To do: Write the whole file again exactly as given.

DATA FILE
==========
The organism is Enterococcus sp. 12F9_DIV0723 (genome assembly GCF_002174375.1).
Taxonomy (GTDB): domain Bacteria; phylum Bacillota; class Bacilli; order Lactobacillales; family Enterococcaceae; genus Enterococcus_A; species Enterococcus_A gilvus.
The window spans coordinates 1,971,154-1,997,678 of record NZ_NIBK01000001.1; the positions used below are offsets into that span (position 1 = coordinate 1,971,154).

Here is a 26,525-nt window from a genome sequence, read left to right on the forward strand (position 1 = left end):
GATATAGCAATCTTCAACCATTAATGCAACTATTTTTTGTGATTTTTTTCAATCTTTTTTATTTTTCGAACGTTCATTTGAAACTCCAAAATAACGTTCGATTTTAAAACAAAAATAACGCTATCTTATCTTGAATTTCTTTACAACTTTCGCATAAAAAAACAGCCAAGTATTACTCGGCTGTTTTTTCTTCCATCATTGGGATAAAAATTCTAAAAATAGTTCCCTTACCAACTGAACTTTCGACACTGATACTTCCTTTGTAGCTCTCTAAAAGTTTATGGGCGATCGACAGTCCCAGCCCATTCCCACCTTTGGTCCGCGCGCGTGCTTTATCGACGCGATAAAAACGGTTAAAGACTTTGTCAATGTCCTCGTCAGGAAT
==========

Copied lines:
The organism is Enterococcus sp. 12F9_DIV0723 (genome assembly GCF_002174375.1).
Taxonomy (GTDB): domain Bacteria; phylum Bacillota; class Bacilli; order Lactobacillales; family Enterococcaceae; genus Enterococcus_A; species Enterococcus_A gilvus.
The window spans coordinates 1,971,154-1,997,678 of record NZ_NIBK01000001.1; the positions used below are offsets into that span (position 1 = coordinate 1,971,154).

Here is a 26,525-nt window from a genome sequence, read left to right on the forward strand (position 1 = left end):
GATATAGCAATCTTCAACCATTAATGCAACTATTTTTTGTGATTTTTTTCAATCTTTTTTATTTTTCGAACGTTCATTTGAAACTCCAAAATAACGTTCGATTTTAAAACAAAAATAACGCTATCTTATCTTGAATTTCTTTACAACTTTCGCATAAAAAAACAGCCAAGTATTACTCGGCTGTTTTTTCTTCCATCATTGGGATAAAAATTCTAAAAATAGTTCCCTTACCAACTGAACTTTCGACACTGATACTTCCTTTGTAGCTCTCTAAAAGTTTATGGGCGATCGACAGTCCCAGCCCATTCCCACCTTTGGTCCGCGCGCGTGCTTTATCGACGCGATAAAAACGGTTAAAGACTTTGTCAATGTCCTCGTCAGGAAT